In October 2003 I wrote my last review, asked to be reassigned and started writing author interviews and a variety of profiles. I bailed because my assignment editor was intolerable (a very long story), but as soon as I quit I realized how much I’d come to dislike the grind itself. At least twice a week I sacrificed my evenings and drove into San Francisco for press screenings when I wanted to kick back and stay home. Had the movies all been stellar, I might not have minded, but many were awful — and usually in the same way that movies from the previous week were awful. I sometimes felt like I was justifying the stinkers, by virtue of the fact that I was giving them any attention at all.
Suddenly my evenings were free. Slowly, I could reignite the original love of movies I developed as a 6- or 7-year-old watching Fred Astaire and The Wizard of Oz on television. That first year after quitting, I saw only one or two movies a month, compared to the four or five per week I’d been seeing. As a recovering movie critic, I didn’t have to sit through soul-destroying bilge to the bitter end. I only saw the movies I wanted to see, and if I was bored I got up and walked out. I was liberated! Like a frog in a pot of water that slowly comes to a boil, I hadn’t realized how accustomed I’d become to stress, discomfort and a begrudging sense of duty.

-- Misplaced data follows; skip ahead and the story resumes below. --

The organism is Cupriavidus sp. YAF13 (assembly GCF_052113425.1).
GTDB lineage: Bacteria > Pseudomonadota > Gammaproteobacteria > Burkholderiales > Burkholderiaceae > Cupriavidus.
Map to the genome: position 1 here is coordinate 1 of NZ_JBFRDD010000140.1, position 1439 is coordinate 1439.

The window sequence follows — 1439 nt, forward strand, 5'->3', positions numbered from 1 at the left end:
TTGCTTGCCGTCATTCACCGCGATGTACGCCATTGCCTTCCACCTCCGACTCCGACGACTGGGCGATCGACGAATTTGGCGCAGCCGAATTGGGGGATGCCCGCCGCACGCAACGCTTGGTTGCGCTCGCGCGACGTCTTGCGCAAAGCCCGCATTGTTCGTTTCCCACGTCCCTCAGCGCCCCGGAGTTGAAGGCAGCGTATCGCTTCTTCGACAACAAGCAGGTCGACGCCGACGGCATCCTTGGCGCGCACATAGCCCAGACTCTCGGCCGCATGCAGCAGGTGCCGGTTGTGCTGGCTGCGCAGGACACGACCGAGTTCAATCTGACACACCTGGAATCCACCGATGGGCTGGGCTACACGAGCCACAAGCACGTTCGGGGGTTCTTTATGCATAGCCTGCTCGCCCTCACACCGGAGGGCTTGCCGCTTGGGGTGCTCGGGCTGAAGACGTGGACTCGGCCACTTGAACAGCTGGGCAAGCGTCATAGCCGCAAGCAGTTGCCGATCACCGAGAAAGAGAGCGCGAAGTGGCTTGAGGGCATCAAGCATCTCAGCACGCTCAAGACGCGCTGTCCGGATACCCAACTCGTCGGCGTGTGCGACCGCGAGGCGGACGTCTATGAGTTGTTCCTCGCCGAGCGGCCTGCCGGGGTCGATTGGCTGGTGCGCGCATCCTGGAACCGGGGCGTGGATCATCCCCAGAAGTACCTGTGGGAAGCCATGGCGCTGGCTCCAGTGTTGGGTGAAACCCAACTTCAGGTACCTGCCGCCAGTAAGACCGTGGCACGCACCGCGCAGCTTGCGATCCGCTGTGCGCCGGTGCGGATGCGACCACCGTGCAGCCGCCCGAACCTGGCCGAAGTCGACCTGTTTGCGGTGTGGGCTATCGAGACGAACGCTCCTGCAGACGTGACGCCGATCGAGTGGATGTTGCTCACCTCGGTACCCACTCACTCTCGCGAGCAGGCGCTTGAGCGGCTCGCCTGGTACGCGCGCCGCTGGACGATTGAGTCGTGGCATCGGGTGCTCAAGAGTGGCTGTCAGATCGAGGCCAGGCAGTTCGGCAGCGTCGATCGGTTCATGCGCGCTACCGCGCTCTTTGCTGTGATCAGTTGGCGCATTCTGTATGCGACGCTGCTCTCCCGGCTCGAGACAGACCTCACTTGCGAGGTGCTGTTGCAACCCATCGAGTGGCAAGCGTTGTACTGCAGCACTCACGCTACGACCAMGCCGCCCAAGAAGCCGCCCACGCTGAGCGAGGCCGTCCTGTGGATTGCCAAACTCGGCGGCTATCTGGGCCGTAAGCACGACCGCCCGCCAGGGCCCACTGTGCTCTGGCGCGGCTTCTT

Yes, I had second thoughts about quitting. I knew I was surrendering a cachet and name recognition that I wouldn’t enjoy as a feature writer. My fan base would diminish and become less vocal. Inevitably, I’d miss the glamour aspects of the job and the great people I got to interview. I felt a pang of regret that my 12-year-old nephew, who liked having a movie critic for an uncle, would lose his bragging rights and be disappointed for himself and for me. But I don’t regret my decision: I regained an ease and comfort in my life.
Most of the writing I do now is personal, and my relationship with movies has never been better. During Covid, I’m watching Turner Classic Movies and streaming services every day. I’m finding, with my older person’s perspective, that old favorites have a new dimension, a new fascination. Having lived more, I appreciate them on deeper levels. I’m falling in love all over again.